- Basic version and plus / minus parts list
- Identical and variant parts parts list
- Complex parts list
Complex parts list
The complex parts list (eng. 'Configurable BOM' or 'Super-BOM'), which is also called 'selection parts list', 'maximum parts list' or 'configurable parts list', is a form of variant parts list in which all variants of a product or an assembly can be mapped together. In order to distinguish the variants from one another and to be able to assign the parts and assemblies to a single, specific product variant, these must be provided with product-related attributes . These attributes are characteristics that describe the product more precisely. A particularly effective type of attribution is the specification of an algebraic expression that relates to a set or subset of the product variants. This presupposes an algebraic product definition (product encryption) with the help of characteristics. Depending on which product it is, features can relate to the equipment, functions, colors, materials or geometric, physical or chemical properties of a product. The characteristics can either only have a loose relationship with one another or form a structure in the form of an algebraic association . This type of product definition is mainly found in industries that manufacture complex and varied products. In the automotive industry, for example, vehicles are described by a large number of features (equipment) that can be selected with the help of product configurators . Accordingly, many vehicle manufacturers use complex algebraic parts lists. Depending on the specific form of the product definition, these then differ in the type of attribution (→ variant management ).
The MRP BOM provides information about the MRP sequence. The parts are grouped together for lowest use and can be planned at the same time. It is possible to transfer structural and disposition parts lists.
Multiple parts list
If the composition of a material can change depending on the lot size, i. H. From a certain lot size, the quantities of one or more materials change or new components are added, then this material BOM is converted into a multiple BOM. Alternatives to the original parts list are created. These are also known as variant parts lists.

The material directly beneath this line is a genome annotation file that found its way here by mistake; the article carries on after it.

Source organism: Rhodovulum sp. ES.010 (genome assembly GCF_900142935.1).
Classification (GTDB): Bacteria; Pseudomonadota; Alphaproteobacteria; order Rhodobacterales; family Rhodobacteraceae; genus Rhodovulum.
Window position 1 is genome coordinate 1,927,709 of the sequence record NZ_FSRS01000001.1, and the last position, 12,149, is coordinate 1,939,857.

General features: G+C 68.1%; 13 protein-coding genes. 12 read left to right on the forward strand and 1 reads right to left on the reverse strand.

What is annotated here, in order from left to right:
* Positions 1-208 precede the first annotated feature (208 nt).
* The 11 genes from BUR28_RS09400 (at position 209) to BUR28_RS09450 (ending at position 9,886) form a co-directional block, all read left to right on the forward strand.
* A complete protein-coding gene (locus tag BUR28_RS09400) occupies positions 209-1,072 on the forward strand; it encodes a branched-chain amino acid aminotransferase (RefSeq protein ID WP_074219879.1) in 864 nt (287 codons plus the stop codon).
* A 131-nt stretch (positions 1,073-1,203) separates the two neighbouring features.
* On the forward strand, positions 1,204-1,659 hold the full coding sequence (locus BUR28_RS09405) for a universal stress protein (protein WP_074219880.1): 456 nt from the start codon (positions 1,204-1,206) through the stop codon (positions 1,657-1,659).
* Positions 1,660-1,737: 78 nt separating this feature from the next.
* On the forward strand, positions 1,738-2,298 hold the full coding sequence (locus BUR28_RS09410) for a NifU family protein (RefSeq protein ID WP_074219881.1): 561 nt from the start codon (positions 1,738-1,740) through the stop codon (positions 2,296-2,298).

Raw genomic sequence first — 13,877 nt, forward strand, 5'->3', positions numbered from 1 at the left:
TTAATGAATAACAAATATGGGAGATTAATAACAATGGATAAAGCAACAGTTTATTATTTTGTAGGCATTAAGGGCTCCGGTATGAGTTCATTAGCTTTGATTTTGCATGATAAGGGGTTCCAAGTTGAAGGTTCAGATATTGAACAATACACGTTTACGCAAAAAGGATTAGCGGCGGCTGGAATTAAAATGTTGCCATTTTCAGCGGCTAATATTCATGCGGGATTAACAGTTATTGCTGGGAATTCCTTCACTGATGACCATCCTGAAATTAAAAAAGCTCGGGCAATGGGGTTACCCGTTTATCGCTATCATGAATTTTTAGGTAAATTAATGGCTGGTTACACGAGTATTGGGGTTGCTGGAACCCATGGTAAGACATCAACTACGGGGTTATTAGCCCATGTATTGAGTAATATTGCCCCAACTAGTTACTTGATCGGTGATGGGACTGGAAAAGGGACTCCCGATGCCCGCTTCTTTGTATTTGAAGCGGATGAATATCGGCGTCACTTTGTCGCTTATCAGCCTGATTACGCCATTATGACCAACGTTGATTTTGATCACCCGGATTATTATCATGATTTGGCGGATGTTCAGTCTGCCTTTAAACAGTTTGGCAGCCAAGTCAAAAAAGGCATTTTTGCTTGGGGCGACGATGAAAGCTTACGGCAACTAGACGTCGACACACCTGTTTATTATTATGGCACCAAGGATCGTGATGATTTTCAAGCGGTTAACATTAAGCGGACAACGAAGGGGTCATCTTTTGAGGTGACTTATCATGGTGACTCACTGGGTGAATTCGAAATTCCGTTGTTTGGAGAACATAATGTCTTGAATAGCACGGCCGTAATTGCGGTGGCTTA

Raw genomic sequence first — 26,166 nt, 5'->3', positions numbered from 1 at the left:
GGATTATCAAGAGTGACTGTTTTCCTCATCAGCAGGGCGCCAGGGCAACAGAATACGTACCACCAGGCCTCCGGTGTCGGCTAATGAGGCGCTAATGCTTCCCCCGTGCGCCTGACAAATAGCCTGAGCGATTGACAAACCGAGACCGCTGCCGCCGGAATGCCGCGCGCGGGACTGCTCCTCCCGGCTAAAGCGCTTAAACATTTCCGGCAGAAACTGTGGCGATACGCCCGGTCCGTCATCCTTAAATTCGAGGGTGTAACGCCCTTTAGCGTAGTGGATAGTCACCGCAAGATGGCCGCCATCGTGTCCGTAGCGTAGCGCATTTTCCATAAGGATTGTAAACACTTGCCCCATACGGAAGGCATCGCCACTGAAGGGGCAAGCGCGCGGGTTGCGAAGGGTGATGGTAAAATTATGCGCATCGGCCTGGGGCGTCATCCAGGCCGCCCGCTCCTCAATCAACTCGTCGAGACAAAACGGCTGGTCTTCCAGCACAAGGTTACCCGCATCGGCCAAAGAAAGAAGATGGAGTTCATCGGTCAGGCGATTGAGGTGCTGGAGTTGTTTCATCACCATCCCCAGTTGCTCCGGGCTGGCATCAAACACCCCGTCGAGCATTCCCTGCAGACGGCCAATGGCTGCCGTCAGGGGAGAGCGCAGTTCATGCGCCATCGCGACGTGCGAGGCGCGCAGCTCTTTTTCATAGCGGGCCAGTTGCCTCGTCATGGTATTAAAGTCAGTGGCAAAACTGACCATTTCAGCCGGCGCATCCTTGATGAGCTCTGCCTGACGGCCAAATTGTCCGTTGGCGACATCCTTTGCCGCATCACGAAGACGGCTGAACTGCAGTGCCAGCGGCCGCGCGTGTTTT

Transfer of parts list structures
A structural parts list or a gozintograph can be generated from a modular parts list. Likewise, modular parts lists can in turn be generated from a structural parts list; in the latter case, however, it is not always ensured that the generated construction kit parts lists are unique if the construction kits occur in different places in the product. Such transfers are not possible with the quantity BOM because intermediate structures such as assemblies are hidden there. The quantity list, on the other hand, can easily be converted into a corresponding list of where-used parts , which is often sufficient for simple material requirements planning.
- DIN 199 : Terminology in technical product documentation
- DIN 6771-2 parts lists withdrawn: 2007-10
- ISO 7573 (2008-11): Technical product documentation - Parts lists.
- Bruno Grupp: Electronic parts list organization in practice. Forkel Verlag, Stuttgart 1976, ISBN 3-7719-6130-0 .
- W. Herlyn: On the problem of mapping products with many variants in the automotive industry. VDI-Verlag, Düsseldorf 1990, ISBN 3-18-145216-5 .
- O. Rosenberg: Variant production. In: W. Kern among others: Concise dictionary of the production economy. Schäffer-Poeschel Verlag, Stuttgart 1998, ISBN 3-7910-8044-X , Sp. 2119-2129.
- Parts list definition In: Gabler Wirtschaftslexikon
- C. Fresh; A. Marbach; F. Tichla; F. Mantwill: "Consistent variant control using the rule-based complex parts list"  ;
- M. Eigner: Model-based virtual product development. Springer Verlag, Berlin 2014, p. 243.
- [VDI T 77]: Electronic data processing in production planning and control (VI). Conceptual contexts. Definitions of terms. VDI Verlag, Düsseldorf 1976, p. 117 ff.
- W. Herlyn: On the problem of mapping products with many variants in the automotive industry . VDI Verlag, Düsseldorf 1990, ISBN 3-18-145216-5 .
- W. Herlyn: PPS in automobile construction - production program planning and control of vehicles and assemblies . Hanser Verlag, Munich 2012, ISBN 978-3-446-41370-2 .